“Integrated Play Groups which focus on collaborative rather than adult-directed play, are successful in teaching children with autism the skills needed to engage in symbolic play and to interact with their typically developing peers,” according to a press release about research published in the Journal of Autism and Developmental Disorders.
Led by Pamela Wolfberg of San Francisco State University, 48 children diagnosed with autism spectrum disorders participated in a three-month program where they were guided in strategies for collaborative playing using the specifically developed Integrated Play Group model.
According to the press release, Wolfberg said that children with autism, tend to have “a very restrictive play repertoire, in which they may have unusual interests and repeat the same activity, most often by themselves. The goal of Integrated Play Groups is to move children from engaging in lower levels of play, such as simply banging something, to engaging in more symbolic play that involves reciprocal interaction with peers.” In one example, children collaborated to build cardboard blocks, create an earthquake, and then re-construct together.
After learning the play group skills, “the children’s ability to interact with kids they did not know and to engage in pretend play had risen dramatically,” stated the press release.
“This flips around the idea that kids with autism are incapable of socializing or incapable of pretending,” Wolfberg said in the press release. “They have the same innate drive to participate with peers and to engage in playful experiences, but what has been happening is we have not been able to tap into their potential.”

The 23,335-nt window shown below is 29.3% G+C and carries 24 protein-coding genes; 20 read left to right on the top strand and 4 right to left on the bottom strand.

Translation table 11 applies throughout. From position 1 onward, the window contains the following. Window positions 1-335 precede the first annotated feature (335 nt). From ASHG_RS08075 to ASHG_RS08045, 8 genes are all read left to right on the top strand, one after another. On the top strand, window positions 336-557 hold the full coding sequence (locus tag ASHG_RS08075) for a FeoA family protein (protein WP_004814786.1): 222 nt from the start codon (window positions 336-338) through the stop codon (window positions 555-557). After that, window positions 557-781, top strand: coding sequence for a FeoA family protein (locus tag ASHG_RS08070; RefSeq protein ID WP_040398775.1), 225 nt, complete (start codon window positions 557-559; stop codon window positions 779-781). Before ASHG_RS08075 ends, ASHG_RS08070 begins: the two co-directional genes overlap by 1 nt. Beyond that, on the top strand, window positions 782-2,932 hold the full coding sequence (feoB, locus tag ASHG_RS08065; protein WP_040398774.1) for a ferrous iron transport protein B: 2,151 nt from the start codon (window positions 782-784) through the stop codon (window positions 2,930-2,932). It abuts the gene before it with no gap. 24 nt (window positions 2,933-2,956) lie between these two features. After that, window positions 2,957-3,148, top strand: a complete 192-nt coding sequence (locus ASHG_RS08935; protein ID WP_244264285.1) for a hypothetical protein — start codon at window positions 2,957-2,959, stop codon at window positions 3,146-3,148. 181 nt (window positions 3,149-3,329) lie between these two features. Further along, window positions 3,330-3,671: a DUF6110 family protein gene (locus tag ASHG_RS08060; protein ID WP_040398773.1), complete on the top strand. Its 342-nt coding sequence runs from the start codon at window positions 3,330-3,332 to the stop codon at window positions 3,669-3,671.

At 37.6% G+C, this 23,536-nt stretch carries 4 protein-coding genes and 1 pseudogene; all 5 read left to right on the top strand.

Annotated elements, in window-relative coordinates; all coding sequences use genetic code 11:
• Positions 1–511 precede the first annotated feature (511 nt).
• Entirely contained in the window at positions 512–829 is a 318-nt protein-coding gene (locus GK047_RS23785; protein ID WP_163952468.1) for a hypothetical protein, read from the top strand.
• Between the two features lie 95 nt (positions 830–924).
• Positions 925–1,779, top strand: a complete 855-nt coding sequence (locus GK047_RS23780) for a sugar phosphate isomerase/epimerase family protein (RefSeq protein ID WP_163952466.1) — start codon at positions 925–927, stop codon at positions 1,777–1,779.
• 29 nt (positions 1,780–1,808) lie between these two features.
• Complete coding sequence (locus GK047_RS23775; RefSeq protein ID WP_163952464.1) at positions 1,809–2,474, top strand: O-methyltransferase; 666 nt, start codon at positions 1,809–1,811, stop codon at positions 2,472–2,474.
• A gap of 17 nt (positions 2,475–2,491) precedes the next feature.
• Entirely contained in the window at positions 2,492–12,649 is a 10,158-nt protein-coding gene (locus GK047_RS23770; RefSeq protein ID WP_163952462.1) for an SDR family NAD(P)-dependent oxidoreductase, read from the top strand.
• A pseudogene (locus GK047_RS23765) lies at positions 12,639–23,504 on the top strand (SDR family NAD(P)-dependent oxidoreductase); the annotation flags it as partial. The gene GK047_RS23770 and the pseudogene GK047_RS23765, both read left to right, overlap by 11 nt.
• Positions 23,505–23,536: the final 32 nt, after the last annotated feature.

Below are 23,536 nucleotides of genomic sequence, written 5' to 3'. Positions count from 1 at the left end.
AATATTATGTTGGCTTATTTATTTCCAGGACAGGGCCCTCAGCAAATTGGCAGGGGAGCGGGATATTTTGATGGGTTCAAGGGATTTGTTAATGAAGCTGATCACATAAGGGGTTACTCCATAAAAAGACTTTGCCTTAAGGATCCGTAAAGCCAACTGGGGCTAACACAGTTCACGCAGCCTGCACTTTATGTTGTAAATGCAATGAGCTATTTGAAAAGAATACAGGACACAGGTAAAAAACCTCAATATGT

In their study conclusions, the researchers wrote that, “The findings revealed significant gains in symbolic and social play that generalized to unsupported play with unfamiliar peers. Consistent with prior studies, the outcomes provide robust and compelling evidence that further validate the efficacy of the [Integrated Play Group] model.”
(Abstract) Integrated Play Groups: Promoting Symbolic Play and Social Engagement with Typical Peers in Children with ASD Across Settings (Wolfberg, Pamela et al. Journal of Autism and Developmental Disorders. September 2014. DOI: 10.1007/s10803-014-2245-0)
‘Integrated Play Groups’ help children with autism (San Francisco State University Press Release on ScienceDaily, October 27, 2014)
It think the ways to address autism, or at least some autistic behaviours (as it is not a disorder anymore than most DSM labels) is to find ways to engage kids and get them interested in social interactions but in the same time make sure they are accepted and understood. If engaging with peers provides that it’s basically a social reward which reinforces the behavioural change.
Is this saying that people having fun doing stuff together helps people learn social skills? Becuase if it is I’m going to say, “No Sh*t Sherlock.”
Maybe if the children don’t get ‘diagnosed’ and put into groups where experts try to show them how to become normal, they’ll turn out okay; a bit like children growing up in traditional communities.